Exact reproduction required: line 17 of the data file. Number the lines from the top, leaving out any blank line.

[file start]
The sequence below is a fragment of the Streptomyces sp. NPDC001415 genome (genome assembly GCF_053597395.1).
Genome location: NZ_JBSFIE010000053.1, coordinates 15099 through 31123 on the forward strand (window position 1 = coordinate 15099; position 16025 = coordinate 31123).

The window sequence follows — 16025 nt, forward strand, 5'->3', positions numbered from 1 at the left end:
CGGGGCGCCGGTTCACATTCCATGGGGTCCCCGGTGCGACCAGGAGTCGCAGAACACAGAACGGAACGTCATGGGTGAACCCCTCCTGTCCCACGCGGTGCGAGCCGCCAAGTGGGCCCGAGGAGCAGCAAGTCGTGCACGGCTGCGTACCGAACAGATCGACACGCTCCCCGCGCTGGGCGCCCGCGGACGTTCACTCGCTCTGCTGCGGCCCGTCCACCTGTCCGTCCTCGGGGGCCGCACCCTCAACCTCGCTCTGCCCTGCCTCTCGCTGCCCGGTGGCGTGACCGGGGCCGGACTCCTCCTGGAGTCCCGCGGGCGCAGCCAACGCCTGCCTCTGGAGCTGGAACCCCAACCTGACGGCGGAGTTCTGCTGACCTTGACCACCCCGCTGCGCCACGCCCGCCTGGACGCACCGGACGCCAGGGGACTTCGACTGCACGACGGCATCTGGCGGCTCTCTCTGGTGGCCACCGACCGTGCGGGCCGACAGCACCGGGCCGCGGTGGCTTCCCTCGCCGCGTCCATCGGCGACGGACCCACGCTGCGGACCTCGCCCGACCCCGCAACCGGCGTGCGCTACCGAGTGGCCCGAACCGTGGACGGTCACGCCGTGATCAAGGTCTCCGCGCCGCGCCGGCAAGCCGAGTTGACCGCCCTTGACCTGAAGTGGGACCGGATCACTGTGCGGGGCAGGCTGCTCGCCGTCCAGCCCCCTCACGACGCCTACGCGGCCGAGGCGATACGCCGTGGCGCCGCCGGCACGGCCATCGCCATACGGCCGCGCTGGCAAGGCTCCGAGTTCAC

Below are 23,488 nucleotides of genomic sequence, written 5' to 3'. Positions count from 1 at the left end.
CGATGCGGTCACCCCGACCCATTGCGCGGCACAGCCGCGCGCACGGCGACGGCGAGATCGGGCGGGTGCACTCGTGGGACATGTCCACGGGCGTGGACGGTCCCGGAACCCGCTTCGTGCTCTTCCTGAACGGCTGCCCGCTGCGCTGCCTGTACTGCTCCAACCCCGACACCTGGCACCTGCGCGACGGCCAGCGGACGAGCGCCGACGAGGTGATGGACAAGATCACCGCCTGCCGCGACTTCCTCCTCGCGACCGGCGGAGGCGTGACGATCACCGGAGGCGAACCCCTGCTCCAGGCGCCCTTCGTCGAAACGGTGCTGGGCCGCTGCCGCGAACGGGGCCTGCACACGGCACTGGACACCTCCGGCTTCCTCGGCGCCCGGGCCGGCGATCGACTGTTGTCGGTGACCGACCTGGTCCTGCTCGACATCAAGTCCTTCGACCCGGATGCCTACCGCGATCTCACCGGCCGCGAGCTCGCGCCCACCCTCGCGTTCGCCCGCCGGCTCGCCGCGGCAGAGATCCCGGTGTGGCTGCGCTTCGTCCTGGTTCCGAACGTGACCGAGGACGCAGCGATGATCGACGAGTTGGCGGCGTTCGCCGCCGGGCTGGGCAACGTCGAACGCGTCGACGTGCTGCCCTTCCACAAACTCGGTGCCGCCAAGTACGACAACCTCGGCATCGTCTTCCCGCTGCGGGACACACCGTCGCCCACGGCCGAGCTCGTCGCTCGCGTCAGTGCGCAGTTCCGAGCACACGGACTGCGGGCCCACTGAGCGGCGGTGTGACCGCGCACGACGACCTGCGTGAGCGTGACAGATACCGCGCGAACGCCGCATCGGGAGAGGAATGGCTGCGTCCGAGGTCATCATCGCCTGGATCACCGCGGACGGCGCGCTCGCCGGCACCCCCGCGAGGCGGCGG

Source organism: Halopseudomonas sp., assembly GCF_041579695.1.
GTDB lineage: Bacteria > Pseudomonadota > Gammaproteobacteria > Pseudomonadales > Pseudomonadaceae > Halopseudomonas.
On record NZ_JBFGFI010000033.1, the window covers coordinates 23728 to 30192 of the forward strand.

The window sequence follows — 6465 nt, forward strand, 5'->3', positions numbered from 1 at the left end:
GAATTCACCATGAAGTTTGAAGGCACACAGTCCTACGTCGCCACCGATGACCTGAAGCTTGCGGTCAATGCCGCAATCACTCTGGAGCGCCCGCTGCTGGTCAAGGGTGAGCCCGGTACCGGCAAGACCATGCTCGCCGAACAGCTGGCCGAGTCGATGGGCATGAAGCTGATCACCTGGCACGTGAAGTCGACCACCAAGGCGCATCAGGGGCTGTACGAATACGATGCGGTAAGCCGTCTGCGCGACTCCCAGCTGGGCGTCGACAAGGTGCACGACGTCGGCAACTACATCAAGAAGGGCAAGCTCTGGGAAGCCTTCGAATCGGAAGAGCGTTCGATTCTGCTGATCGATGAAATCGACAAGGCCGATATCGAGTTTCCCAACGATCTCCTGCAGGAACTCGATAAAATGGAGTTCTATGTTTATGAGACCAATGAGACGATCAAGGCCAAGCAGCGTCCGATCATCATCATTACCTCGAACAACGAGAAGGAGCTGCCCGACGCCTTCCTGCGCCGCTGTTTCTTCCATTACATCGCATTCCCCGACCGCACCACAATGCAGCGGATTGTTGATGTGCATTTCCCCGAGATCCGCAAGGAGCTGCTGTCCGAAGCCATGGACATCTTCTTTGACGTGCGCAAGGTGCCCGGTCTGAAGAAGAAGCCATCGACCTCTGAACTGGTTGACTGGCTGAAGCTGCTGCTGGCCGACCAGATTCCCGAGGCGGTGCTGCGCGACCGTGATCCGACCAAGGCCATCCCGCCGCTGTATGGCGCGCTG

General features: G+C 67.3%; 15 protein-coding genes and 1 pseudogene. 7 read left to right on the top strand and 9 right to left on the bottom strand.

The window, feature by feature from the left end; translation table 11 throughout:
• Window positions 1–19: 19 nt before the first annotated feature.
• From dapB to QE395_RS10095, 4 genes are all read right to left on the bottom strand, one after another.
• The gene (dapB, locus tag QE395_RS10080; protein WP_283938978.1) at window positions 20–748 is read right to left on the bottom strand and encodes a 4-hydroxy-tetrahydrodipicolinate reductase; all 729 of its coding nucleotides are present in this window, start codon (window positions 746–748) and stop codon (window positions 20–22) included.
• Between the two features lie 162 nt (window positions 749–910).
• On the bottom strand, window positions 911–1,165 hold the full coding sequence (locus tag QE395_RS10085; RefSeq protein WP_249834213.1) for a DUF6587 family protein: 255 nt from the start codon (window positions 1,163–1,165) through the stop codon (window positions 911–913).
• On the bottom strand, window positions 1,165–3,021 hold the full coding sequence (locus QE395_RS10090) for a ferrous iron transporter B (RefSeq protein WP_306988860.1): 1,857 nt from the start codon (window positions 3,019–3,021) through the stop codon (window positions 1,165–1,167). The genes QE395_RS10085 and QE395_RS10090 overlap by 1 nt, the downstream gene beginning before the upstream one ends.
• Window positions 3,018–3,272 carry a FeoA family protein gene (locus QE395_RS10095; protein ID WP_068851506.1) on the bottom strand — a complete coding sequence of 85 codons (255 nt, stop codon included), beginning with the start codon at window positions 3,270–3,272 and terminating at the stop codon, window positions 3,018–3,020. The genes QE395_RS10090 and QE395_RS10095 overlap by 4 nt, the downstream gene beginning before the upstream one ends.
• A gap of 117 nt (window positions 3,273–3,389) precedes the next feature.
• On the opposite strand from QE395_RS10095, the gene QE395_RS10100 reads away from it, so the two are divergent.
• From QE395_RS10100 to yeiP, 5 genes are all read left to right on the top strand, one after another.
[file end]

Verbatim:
• Between the two features lie 162 nt (window positions 749–910).